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The Art of Being Normal by Lisa Williamson: Fourteen-year-old David’s biggest secret? Although she was born male, she wishes she was born a girl like her sister. When her school’s aggressive new student Leo stands up for her in a fight, she’s challenged to determine whether anyone is normal, really, and if that’s even a goal worth pursuing.

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Lily and Dunkin by Donna Gephart: Lily Jo is a thirteen-year-old girl who’s struggling to transition in a home where one parent is accepting and the other refuses to acknowledge his daughter’s identity. But when Lily meets Duncan, a new neighbor who struggles with bipolar disorder, both of their lives change for the better through their unconventional friendship.

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Beyond Magenta: Transgender Teens Speak Out by Susan Kuklin: Discovering that your gender identity doesn’t align with your body can be a journey equally full of beauty and challenges. This non-fiction YA book follows the stories of transgender youth as they come to terms with their identities.

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I am J by Cris Beam: J always felt different from the moment he was born, but he wasn’t able to give it a name until he was a teenager: transgender. This is one of the best-known books about a trans guy, and I think it’s a useful read for both those within and outside of the queer community.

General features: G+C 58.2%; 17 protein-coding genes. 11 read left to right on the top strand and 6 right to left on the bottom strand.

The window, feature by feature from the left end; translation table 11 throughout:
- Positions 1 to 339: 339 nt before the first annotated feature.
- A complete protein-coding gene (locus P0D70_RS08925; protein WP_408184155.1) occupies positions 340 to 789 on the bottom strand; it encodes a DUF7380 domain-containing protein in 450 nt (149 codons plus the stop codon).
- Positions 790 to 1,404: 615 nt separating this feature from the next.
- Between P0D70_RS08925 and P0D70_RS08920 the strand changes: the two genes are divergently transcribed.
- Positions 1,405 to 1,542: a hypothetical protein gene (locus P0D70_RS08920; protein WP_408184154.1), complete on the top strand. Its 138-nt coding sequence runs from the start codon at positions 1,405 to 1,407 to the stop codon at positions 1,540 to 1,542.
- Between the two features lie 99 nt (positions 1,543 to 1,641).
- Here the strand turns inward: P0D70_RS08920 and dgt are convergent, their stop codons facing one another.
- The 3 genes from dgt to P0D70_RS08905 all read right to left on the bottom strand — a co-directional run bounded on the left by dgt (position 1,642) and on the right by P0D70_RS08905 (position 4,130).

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What We Left Behind by Robin Talley: Toni and Gretchen fell in love the moment that they met in high school and, when they’re accepted to different universities, they thought that their relationship could survive the long distance. But when Toni’s shifting gender identity puts a strain on their relationship, they discover how love can change over time in unexpected ways.

* = written by a transgender or non-binary author

YA Review: The Last 8 by Laura Pohl

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TitleThe Last 8 by Laura Pohl

Rating: 4/5